Tourism Promotion Bill Becomes Law
Equine tourism is a growing and diverse segment of the horse industry. Because it encompasses many parts of the industry including recreation, showing and racing its continued growth will be beneficial to the entire horse industry. If equine tourism in the U.S. is to expand it is important that the United States promote its tourism industry abroad.
Travel Promotion Act of 2009
On May 12, 2009 Senator Byron Dorgan (D-SD) Introduced the Travel Promotion Act of 2009 (S.1023) Congressman Bill Delahunt introduced the House version of this bill (H.R.2935) on July 23, 2009. This bill could benefit tourism involving the horse industry and is similar to legislation passed by the House of Representatives last year.
The purpose of the bill is to market the U.S. as a tourist destination to people around the world through a new non-profit Corporation for Travel Promotion. This corporation would be responsible for correcting misperceptions regarding U.S entry policies, and providing useful information to foreign tourists and others interested in traveling to the United States.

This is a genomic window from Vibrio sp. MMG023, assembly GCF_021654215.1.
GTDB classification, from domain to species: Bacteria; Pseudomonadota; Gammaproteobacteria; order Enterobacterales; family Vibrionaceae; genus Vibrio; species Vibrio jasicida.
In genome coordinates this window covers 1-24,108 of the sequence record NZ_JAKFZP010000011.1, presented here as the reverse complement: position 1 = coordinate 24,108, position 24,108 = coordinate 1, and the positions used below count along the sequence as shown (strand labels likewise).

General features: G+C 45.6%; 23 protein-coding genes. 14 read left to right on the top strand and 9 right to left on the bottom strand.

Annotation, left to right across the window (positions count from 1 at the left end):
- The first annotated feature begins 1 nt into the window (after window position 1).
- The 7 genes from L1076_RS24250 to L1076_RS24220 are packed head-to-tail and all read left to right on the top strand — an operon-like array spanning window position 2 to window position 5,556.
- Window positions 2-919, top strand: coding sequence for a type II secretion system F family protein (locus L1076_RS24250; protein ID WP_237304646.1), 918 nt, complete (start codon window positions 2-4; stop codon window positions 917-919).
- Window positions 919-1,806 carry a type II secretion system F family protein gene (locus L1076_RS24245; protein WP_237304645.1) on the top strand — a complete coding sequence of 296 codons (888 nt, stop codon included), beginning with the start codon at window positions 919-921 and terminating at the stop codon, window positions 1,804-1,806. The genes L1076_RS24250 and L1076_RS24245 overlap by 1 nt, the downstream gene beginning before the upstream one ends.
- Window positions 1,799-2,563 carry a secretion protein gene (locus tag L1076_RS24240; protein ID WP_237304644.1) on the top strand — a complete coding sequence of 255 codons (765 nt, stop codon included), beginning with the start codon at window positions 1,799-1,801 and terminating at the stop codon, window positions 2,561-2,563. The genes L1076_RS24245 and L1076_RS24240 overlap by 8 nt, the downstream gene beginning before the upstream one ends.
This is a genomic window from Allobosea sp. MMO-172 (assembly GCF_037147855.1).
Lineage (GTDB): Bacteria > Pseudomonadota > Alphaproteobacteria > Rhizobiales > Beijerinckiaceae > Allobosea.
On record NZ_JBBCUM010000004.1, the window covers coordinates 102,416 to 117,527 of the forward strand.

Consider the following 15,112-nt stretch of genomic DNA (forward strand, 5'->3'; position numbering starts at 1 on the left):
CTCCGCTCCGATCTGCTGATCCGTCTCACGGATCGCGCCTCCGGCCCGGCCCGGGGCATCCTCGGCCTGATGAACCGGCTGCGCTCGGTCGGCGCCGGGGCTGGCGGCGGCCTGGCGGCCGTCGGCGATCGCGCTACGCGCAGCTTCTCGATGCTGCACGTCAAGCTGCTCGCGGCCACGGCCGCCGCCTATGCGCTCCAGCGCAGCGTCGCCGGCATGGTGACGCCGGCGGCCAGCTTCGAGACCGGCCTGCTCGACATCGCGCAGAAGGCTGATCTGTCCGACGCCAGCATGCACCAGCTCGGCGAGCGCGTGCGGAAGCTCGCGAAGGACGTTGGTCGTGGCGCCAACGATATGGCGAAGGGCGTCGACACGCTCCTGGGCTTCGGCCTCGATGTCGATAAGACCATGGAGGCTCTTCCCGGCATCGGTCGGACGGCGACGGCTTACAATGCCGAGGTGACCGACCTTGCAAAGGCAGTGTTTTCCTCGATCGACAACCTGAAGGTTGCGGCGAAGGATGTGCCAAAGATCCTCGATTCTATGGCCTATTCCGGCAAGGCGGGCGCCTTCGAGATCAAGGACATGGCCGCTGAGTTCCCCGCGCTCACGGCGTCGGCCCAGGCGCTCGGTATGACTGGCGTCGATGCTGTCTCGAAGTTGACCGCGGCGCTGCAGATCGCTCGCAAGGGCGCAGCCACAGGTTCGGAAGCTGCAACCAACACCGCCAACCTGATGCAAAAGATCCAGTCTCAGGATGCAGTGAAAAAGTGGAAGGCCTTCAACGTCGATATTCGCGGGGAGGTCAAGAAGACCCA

The bill requires the Corporation for Travel Promotion to “identify opportunities and strategies to promote tourism to rural and urban areas equally.” A travel promotion fund requiring non-federal matching funds would also be established.
The bill would also authorize the creation of an Office of Travel Promotion in the Department of Commerce. This office would support and encourage the development of programs to increase the number of international visitors to the United States. In general this office would be responsible for disseminating information to international visitors about U.S. entry procedures. Additionally it would collect data on the number of international visitors to each State and support State, regional, and private sector initiatives to promote travel to and within the United States.
This bill was signed into law March 4th, 2010
This bill could benefit all segments of the horse industry through promotion of American equine tourism abroad and increase the number of international visitors to the U.S. who participate in equestrian events and activities.
The AHC supported this legislation.